You've also been able to flip being an agency on its head, so you actually get to tell the clients what to do. For many people who have worked for an agency, that sounds like an absolute dream. We're sure they've all heard from clients, “No, this is not the right route”, despite evidence to the contrary.
Instead, you get to say, “No, this is the route you have to take.”
Variety is the spice of an interim CMO's life
You touched briefly on a couple of scenarios that a fractional CMO might be involved with, but what are the types of industries and business types that you mostly work with that you think most benefit from a fractional CMO stepping in?
We’re still relatively small, with just a half a dozen fractional CMOs or so. We are not specialized by verticals, at least not yet, but our CMOs are. So what we do is, we end up getting somebody who knows the industry.
That being said, there are certain kinds of businesses where having verticals makes a difference. One example would be what I will call a ‘brick and mortar’ style business. This is an old-style business where they have never done a formal marketing strategy. These are single-owner businesses doing millions of dollars in revenue, but it's just one person who started it.
Those businesses are great for marketing strategy because they have never done it formally. They don't know this concept of marketing as a planned strategy. It can be an asset, but they’ve never looked at it that way. With us, they realize that they’re getting a partner who's talking about revenue, and about margins. Usually. marketing agencies don't talk about those. But a CMO does.
They realize that this is going to be a different kind of marketing. They want to talk about their margins before they spend any marketing dollars. A CMO should be aware of these things. Another category to consider is startups who don't have money to get a full-time CMO yet, but they still need a CMO-level strategy.
They might not even be going through the next round of funding yet, so they need a senior enough person who can deal with the marketing side. Usually, if the CEO tries to do the job and they don’t have experience in marketing, they will miss many projections. Instead, they can get a fractional CMO. The cost will be lower, and then by the time they go to the next round of funding, they might have money to hire a full-time CMO.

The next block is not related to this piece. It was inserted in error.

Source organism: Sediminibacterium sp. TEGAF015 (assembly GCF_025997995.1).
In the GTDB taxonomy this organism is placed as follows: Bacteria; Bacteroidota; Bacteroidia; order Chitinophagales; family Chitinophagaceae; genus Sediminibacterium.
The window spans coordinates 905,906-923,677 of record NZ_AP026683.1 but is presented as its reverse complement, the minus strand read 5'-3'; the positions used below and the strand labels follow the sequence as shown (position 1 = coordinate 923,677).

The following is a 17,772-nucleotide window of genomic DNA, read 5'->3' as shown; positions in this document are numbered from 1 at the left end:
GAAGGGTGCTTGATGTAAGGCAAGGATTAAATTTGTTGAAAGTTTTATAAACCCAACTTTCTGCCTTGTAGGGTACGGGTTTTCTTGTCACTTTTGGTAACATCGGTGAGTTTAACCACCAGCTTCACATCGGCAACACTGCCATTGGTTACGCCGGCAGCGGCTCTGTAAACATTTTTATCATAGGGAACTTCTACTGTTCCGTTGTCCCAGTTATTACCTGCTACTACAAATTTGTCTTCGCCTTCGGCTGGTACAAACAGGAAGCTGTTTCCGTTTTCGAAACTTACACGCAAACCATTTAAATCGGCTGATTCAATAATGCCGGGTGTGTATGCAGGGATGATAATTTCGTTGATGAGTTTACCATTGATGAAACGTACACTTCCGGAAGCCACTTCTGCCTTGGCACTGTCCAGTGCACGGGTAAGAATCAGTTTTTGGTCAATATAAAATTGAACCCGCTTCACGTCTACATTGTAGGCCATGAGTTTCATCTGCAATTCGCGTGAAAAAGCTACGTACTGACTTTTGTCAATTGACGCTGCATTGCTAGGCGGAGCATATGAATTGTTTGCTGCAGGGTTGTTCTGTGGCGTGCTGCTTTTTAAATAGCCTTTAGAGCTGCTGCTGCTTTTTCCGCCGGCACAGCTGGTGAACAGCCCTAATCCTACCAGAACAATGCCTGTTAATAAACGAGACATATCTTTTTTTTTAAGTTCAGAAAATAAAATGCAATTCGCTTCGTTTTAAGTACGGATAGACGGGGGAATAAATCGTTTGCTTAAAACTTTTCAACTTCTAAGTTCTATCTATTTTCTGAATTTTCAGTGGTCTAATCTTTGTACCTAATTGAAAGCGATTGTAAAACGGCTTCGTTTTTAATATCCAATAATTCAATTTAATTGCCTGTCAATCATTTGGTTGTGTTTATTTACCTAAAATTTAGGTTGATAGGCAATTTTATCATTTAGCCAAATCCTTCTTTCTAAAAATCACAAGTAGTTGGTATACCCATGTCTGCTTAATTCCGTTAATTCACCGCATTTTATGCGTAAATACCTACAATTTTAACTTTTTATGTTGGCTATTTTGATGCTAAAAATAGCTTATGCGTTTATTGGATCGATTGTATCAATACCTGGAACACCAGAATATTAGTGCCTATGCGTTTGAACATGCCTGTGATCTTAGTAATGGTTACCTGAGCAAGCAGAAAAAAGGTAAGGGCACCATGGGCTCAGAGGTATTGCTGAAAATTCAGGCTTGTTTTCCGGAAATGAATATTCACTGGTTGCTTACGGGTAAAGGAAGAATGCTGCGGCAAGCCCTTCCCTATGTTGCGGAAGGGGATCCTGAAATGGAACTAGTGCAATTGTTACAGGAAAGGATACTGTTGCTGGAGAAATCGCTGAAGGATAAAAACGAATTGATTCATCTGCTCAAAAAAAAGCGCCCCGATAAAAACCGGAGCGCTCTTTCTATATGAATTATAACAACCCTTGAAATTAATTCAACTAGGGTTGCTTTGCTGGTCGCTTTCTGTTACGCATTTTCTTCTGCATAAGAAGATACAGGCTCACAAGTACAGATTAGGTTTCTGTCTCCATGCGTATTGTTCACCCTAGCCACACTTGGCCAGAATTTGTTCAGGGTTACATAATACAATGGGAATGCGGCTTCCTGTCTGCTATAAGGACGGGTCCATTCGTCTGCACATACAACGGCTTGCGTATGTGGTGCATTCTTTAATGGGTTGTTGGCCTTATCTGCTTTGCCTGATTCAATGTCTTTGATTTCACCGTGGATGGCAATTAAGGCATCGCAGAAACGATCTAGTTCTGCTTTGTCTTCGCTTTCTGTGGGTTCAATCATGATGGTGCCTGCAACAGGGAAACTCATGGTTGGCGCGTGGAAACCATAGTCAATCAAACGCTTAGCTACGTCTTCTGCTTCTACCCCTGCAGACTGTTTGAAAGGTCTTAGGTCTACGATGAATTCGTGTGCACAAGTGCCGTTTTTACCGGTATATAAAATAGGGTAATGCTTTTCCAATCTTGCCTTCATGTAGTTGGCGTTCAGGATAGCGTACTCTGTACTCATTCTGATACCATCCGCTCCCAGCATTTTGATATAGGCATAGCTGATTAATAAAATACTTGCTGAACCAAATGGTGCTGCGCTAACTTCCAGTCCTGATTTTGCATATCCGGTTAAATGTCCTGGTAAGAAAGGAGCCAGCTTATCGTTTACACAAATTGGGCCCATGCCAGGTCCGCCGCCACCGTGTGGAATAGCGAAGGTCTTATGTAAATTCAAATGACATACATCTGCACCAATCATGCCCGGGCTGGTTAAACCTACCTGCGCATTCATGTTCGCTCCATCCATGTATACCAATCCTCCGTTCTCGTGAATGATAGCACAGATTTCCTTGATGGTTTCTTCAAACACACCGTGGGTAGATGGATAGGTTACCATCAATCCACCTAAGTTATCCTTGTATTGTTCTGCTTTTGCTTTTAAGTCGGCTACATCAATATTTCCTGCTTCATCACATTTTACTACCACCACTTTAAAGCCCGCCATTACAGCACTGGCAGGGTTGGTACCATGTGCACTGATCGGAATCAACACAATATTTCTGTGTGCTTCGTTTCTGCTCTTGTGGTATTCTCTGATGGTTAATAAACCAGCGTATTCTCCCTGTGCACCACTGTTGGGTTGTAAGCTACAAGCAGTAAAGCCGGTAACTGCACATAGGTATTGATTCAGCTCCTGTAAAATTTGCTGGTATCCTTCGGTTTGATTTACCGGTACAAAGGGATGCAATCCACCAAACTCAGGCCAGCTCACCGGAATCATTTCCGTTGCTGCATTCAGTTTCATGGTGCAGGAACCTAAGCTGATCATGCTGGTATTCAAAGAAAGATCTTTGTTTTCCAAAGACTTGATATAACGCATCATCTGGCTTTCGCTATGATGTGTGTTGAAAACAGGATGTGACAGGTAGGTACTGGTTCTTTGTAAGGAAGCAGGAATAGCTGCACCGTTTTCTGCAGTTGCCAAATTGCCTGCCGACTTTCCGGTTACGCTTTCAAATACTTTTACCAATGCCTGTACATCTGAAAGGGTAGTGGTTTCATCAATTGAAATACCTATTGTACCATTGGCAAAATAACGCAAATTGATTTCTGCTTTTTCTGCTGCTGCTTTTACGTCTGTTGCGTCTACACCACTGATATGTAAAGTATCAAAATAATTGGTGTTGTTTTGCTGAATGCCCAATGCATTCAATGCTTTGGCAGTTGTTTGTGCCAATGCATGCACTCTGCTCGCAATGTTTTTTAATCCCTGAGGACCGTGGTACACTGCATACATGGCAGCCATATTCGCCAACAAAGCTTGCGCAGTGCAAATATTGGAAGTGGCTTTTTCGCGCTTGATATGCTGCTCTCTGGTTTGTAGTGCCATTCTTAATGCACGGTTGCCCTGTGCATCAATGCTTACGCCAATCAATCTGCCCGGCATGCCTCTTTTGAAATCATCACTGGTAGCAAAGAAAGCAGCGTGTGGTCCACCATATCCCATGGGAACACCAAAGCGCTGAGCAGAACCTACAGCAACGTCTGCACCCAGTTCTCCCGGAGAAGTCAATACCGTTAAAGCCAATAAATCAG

But in some other cases, they will just still stick with a fractional CMO for a while because it still works. In other cases, we’ll actually help them find and interview the CMO. It's not our person, but we'll help them find the right CMO to put in that position. We then become the consultant CMO on the side.
Helping to find that CMO becomes kind of a self-serving thing because that person knows us. We were the ones who interviewed them. And when they need marketing services, they want to come to us.
The third category is anybody who's looking for hyper-growth. That's where the CMO can come in and really shine and come up with a complete turnaround strategy. They have the money and they want to do a bunch of stuff, including formal marketing. They see the value there.
And the ones that see it often stay with the fractional CMO model. It's only been five years since we started calling it a fractional CMO. The companies who like it want to stay with it. There's no reason for them to change that model.
It's interesting you talk about long-term partnerships because some people may have the misconception of a fractional CMO being a freelancer or a mercenary.
People have this idea that if you're coming in just to work on one small project for a while, you don't really have the opportunity to make a big impact on the business. But it sounds like in the right circumstances, you could have a real impact on long-term projects and company development.
Absolutely. In our case, with all our engagements, we don't hold anybody to contracts. But there is no engagement which is less than six months at least. And they always go longer because they’ve got the funding and they’ve moved on to the next stage, or they’ve decided to bring everything in-house because they have enough money now.